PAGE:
Beginning on August 2, 2021, German institutional funds will be able to hold up to 20% of their assets in cryptocurrencies, possibly setting the stage for wider mainstream acceptance of Bitcoin (BTC) and other crypto assets by the nation’s pension funds.
As Bloomberg reports, the new law alters fixed investment rules governing Spezialfonds, also known as special funds, which are only accessible to institutional investors such as pension funds and insurers. Spezialfonds currently manage about $2.1 trillion, or 1.8 trillion euros, worth of assets.
Tim Kreutzmann, who works for German investment fund association BVI, told Bloomberg that most funds will likely stay well below the 20% mark initially, explaining:
“On the one hand, institutional investors such as insurers have strict regulatory requirements for their investment strategies. And on the other hand, they must also want to invest in crypto.”
The new rule, which was passed in early July, represents an important evolution in how German lawmakers govern digital assets. Germany’s Federal Financial Supervisory Authority, better known as BaFin, continues to urge caution with respect to digital-asset investing. At the same time, the financial watchdog encourages blockchain innovation in the country.
Germany first embarked on a comprehensive blockchain strategy in 2019, promoting 44 adoption measures that are set to be realized by the end of 2021. The new approach to blockchain and crypto also introduced measures that would make it easier for investors to access digital investments.
The nation has also become a leading market for cryptocurrency exchange-traded products, or ETPs. As Cointelegraph reported, investment product issuer 21Shares has partnered with German brokerage comdirect to provide crypto-focused ETPs to nearly 3 million customers.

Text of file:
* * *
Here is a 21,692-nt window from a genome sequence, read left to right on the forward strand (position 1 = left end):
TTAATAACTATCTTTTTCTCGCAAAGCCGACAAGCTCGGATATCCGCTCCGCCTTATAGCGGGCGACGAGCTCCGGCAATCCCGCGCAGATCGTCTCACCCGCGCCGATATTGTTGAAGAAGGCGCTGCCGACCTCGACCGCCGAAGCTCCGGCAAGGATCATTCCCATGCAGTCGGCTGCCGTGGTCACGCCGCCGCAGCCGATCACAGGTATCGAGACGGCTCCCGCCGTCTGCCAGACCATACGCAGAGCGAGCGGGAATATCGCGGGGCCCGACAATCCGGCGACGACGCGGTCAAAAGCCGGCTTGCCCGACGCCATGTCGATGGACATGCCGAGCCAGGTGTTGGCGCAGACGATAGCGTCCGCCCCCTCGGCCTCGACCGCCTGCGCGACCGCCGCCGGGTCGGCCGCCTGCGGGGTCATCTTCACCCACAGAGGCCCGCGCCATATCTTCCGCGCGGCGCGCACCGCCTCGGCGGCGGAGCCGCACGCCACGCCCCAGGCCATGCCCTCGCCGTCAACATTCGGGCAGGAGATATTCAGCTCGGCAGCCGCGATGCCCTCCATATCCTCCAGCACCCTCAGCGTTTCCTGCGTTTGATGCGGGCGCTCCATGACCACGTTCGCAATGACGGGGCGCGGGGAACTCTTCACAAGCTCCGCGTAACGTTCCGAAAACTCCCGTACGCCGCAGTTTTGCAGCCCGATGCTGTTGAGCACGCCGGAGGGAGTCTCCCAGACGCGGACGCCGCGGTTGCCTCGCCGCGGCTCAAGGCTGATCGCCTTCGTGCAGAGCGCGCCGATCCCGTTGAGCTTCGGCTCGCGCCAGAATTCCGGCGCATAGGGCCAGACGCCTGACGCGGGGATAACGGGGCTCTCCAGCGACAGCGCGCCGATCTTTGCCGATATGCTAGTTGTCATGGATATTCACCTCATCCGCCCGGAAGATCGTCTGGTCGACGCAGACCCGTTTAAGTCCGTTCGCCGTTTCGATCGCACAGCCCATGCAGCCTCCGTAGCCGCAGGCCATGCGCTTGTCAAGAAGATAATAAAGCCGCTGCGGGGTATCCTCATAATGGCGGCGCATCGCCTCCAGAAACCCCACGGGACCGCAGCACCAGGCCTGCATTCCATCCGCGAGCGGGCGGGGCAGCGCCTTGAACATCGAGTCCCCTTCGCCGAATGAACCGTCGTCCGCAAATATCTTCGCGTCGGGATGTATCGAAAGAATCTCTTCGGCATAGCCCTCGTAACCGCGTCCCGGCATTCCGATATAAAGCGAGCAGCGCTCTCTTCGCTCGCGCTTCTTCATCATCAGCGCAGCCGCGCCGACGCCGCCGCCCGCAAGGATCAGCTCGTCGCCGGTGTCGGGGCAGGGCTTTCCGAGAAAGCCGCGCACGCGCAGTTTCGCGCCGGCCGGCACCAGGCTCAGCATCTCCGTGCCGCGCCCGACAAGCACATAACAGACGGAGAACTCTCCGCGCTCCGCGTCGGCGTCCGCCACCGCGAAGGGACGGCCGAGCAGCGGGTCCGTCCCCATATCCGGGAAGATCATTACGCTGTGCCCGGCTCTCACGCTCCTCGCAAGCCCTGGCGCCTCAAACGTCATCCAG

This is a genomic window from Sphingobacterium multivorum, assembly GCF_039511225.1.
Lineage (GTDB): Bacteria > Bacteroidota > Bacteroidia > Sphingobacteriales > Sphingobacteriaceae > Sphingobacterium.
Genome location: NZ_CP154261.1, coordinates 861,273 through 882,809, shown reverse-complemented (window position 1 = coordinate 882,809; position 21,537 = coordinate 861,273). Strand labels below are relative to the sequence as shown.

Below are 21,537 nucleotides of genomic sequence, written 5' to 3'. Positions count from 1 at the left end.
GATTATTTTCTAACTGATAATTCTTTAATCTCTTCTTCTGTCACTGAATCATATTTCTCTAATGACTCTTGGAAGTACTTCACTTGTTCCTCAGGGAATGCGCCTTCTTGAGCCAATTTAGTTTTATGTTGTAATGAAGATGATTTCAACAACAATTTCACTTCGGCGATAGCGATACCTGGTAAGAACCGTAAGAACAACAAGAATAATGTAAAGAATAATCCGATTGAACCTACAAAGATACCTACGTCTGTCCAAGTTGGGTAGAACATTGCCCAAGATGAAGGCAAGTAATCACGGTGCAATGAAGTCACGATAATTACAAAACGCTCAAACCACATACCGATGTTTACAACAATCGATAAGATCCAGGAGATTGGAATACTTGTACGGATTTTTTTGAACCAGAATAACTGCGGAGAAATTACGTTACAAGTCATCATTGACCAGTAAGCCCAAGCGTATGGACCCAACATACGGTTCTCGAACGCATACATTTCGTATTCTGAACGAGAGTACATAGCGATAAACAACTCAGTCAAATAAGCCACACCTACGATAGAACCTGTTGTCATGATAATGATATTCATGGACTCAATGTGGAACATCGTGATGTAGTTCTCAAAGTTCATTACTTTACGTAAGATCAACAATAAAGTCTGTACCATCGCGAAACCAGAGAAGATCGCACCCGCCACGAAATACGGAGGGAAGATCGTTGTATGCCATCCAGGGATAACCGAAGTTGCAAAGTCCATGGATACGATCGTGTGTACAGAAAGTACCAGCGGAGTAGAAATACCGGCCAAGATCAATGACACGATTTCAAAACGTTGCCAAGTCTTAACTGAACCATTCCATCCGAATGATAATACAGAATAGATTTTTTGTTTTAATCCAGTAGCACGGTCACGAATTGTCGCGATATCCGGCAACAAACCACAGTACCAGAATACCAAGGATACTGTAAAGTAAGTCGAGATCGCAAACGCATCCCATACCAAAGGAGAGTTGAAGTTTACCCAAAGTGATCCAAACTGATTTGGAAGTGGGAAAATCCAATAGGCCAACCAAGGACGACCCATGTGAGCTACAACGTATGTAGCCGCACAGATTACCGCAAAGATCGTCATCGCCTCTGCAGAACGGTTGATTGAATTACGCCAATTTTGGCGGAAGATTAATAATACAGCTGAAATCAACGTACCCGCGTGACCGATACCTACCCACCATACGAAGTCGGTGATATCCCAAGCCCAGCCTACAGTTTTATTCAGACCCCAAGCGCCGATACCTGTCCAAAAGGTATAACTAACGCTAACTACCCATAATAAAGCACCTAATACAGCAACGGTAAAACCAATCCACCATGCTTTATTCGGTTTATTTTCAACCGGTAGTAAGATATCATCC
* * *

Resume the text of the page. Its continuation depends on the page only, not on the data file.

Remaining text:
3. Square’s Cash App Q2 Bitcoin Revenue Rose 200%; $45M Bitcoin Impairment Loss Taken
Cash App’s bitcoin gross profit rose to $55 million, Square said in its Q2 letter to shareholders.
Jack Dorsey’s Square said its Cash App service’s bitcoin (BTC, -5.16%) yearly revenue rose 200% to $2.72 billion from $875 million while bitcoin gross profit jumped to $55 million from $17 million.
Bitcoin revenue and gross profit benefitted from YoY increases the price of bitcoin and bitcoin activities, and growth in customer demand, Square said in its Q2 financial letter to shareholders, which was released Sunday evening.
Bitcoin revenue and gross profit declined from Q1, mainly due to relative price stability, which affected trading activity compared with prior quarters.
Future quarters may see fluctuation in bitcoin revenue and gross profit as a result of changes in customer demand or market price, the letter says.
During Q2 Square recognized an impairment loss of $45 million on the in bitcoin the company holds. Because bitcoin is accounted for as an indefinite-lived intangible asset, if the value of bitcoin falls below the carrying value, an impairment is required.
As of June 30, the fair value of the company’s bitcoin investment was $281 million, $127 million greater than the carrying value. The company purchased its bitcoin for $50 million in Q4, and $170 million in Q1.
Overall, the company posted Q2 adjusted EPS of 66c, adjusted EBITDA of $360 million and total revenue of $4.68 billion.
Separately, Square announced on Sunday that it agreed to buy Australian installment payment company Afterpay in an all-stock deal worth $29 billion based on Square’s closing price on Friday.